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A mammalian clock protein responds directly to light

We all know that light effects the growth and development of plants, but what effect does light have on humans and animals? A new paper by Nathalie Hoang et al., published in PLoS Biology this week, explores this question by examining cryptochromes in flies, mice, and humans. In plants, cryptochromes are photoreceptor proteins which absorb and process blue light for functions such as growth, seedling development, and leaf and stem expansion. Cryptochromes are present in humans and animals as well and have been proven to regulate the mechanisms of the circadian clock. But how they work in humans and animals is still somewhat of a mystery.

When plants are exposed to blue light, they experience a reduction in flavin pigments. This reduction activates the cryptochromes and thus allows for growth and seedling development. Hoang et al. sought to study the effect of blue light on fly, animal, and human cryptochromes by exposing them to blue light and measuring the change in the number of oxidized flavins. After a prolonged exposure to blue light, the authors found that the number of flavins did in fact decrease, as they do in plants.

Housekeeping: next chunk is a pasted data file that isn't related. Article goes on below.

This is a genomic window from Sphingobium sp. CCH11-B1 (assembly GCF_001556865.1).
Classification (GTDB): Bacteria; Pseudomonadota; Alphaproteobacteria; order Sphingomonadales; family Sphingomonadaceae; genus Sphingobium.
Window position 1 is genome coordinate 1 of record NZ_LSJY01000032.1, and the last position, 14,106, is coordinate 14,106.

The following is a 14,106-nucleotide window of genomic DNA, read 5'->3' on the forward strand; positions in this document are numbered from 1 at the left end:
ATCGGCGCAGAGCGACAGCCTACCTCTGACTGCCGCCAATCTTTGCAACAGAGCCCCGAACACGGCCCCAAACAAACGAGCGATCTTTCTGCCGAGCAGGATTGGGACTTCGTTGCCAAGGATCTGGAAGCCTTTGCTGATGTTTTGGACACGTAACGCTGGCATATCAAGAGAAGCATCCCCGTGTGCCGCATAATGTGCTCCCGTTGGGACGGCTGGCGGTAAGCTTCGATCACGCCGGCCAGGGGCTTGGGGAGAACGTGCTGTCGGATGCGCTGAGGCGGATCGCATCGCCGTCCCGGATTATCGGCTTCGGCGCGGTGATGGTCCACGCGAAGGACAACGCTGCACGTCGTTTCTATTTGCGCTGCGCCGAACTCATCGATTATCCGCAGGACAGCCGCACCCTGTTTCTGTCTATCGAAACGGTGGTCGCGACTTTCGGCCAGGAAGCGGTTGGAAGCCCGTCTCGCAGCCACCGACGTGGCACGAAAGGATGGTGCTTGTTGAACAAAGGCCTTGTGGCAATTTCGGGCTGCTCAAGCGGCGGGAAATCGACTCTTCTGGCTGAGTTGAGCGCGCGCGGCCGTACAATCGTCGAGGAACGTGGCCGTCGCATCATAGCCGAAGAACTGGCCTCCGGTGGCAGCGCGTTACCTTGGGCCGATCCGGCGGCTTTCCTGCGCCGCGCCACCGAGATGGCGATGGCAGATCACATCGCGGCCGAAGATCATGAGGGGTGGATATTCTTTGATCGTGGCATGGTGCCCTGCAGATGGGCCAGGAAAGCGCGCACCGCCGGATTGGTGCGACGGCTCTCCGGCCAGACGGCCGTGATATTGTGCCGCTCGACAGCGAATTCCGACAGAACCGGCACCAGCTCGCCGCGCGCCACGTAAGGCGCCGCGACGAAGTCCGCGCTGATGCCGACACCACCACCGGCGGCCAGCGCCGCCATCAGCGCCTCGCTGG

While this research reveals a similarity in the responses of flies, mice, humans, and plants to blue light, the decrease in flavins affects circadian rhythms differently. The mouse cryptochromes, Mcry1 and Mcry2, interact with key parts of the circadian clock: mice with these cryptochromes missing exhibited a complete loss in circadian rhythm behaviors such as wheel-running. However, this change in behavior was independent of light exposure.

Although this paper by Hoang, et al, shows that cryptochromes in animals and humans do respond to light in a similar fashion to those in plants, the question as to how exactly light effects them is still open for further research. Although cryptochromes are mainly found in the retina of the eye, they are also present in many different tissues of the body that are close to the surface. This suggests that cryptochromes may have non-visual functions, and may also affect protein levels and behavior.


Contact: Natalie Bouaravong
Public Library of Science

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